The Atlanta Lyric Theatre

Q&A / Brandt Blocker, theater general manager: Leader readies Lyric for new stages

Company’s reinvention: As it gets set for move to Strand, some tweaks made.

Wendell Brock, The Atlanta Journal-Constitution
Sunday, August 17, 2008

Between the nuns and George Bernard Shaw, Brandt Blocker had no choice but to get into musical theater.

His stage baptism happened in the seventh grade, when the sisters at St. Benilde School in Metairie, La., recruited him to play Rolfe in “The Sound of Music.” At 19, he landed the role of Eugene Marchbanks in Shaw’s “Candida,” but he jokes that he was overwhelmed by memorizing all that Shavian dialogue.

“After that experience, I said it’s strictly musical theater from here on out,” roars the 35-year-old New Orleans native, who was tapped last year to run the Atlanta Lyric Theatre.

Since his arrival, Blocker has been tweaking the artistry of the 28-year-old theater, which began as a purveyor of Gilbert and Sullivan operettas and added Broadway musicals to its repertoire in 1995.

Another of Blocker’s challenges has been finding a suitable home for the Lyric, which was limited to single-weekend runs at Georgia Tech’s Ferst Center or cabaret-style offerings in the Byers Studio space at its northside administrative offices.

But just recently, the Lyric struck a deal to become the resident musical theater company of the newly restored Strand Theatre, an art deco gem on the Marietta Square that opened in 1935 as a cinema. We recently sat down with Blocker to discuss his plans to reinvent the Lyric.

Q: What were your impressions of the Lyric when you arrived?

A: Its change to musical theater was never fully formed or realized —- this is my opinion now, I wasn’t here —- because it was still deciding whether it wanted to be a light operetta company or a musical theater company. … I’m a musical theater guy, and that’s what we are going to do.

Q: How is the Atlanta theater scene different from New Orleans?

A: New Orleans loves its musicals big time and produces them in a very big way… . Since I’ve been here, I’ve learned that Atlanta doesn’t view itself as a musical theater town, and I would probably agree with that.

Q: Why did you leave New Orleans?

A: I had just begun a partnership with a producing entity. We were making money and doing well and enjoying that. After Katrina hit in September [2005[, we came back in January. It was one of the first shows to open, “A Year With Frog and Toad.” At first the audience was there, but through the course of the year, that trickled off. What that told me is that they needed the entertainment after the storm to feel good about themselves and have some sense of normalcy. But now they are focused on rebuilding —- focused on getting their homes, their businesses, their families, wherever they may be located, in order. I think that audiences for New Orleans will come back. It’s just going to take time.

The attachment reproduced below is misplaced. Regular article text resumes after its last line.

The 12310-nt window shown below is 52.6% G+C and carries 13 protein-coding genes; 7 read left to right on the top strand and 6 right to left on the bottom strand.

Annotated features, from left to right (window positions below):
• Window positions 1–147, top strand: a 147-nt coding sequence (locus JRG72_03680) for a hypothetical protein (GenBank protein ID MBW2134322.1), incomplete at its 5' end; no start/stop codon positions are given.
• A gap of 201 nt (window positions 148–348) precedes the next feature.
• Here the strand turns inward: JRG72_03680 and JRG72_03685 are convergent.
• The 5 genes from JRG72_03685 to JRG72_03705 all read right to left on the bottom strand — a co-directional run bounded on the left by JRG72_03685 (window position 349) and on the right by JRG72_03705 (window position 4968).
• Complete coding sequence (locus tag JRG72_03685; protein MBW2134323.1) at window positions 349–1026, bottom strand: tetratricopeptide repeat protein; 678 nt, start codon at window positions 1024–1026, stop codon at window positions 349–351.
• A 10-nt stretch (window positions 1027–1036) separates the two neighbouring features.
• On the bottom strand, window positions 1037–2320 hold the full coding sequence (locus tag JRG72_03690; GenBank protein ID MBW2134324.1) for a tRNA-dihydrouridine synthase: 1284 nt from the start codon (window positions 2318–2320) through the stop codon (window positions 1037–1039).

Q: You produced “Peter Pan” and “The Little Shop of Horrors” during the Lyric’s last season but no Gilbert and Sullivan. What are you doing to keep your Savoyard following?

A: Last year, I stood on this stage. I told them: “I will not forget you. Stick with me. Judge me on how we are producing, and I will not forget you.” And so in the upcoming season, we will do “The Pirates of Penzance.” Does that mean we will do Gilbert and Sullivan every year? Not necessarily. But I am not going to forget the core group that kept this company afloat for 20 years.

Q: Why are you moving to the Strand?

A: We have two spaces that didn’t meet our needs fully. We had the Ferst Center, which is for our size company a very expensive venue. (That’s why shows only ran one weekend, because we couldn’t afford to run them any longer.) The Byers Studio space came on three years ago, through a very generous donation from Ken and Trish Byers… . It’s a great deal because it combines offices and a theater space. Nevertheless, it’s a senior citizens center, not a theater.

So we had two places, one that was too big and too expensive, and one that was too small. So there’s been bleeding; there’s been hemorrhaging financially. We were very upside down.

Q: So tell us about the Strand?

A: We are making significant contributions to their capital campaign, which will also include … an orchestra pit and fly system. It is going to be 540 beautiful seats. It’s going to be like a mini Fox. It’s going to be gorgeous. It’s really going to be event theater.

Q: Do you think your patrons will go with you?

A: It’s still Atlanta, and if you believe in what we are doing, and if you’ve enjoyed what we are producing, you’ll go. You’ll take the 15-minute drive.

THE BRANDT BLOCKER FILE

Personal: 35. Married to Kristina, a nurse at Children’s Healthcare of Atlanta at Egleston. One son, 9-month-old Christian.

Professional: Before coming to Atlanta, was producing director of Brandt Blocker Presents, a New Orleans production company. Before that, was director of development and marketing for New Orleans’ Le Petit Theatre du Vieux Carre.

Next Lyric season: “Beauty and the Beast,” Dec. 5-21; “Smokey Joe’s Cafe,” Jan. 16-Feb. 1; “The It Girl,” March 6-22; “The Pirates of Penzance,” April 24-May 10; “Chicago,” June 12-28; “You’re a Good Man, Charlie Brown,” produced by Atlanta Junior Lyric, March 14 and March 21. Season tickets on sale Sept. 1. 404-377-9948, atlantalyrictheatre.com. For more information about the Strand: friendsofthestrand.org

The Atlanta Lyric Theatre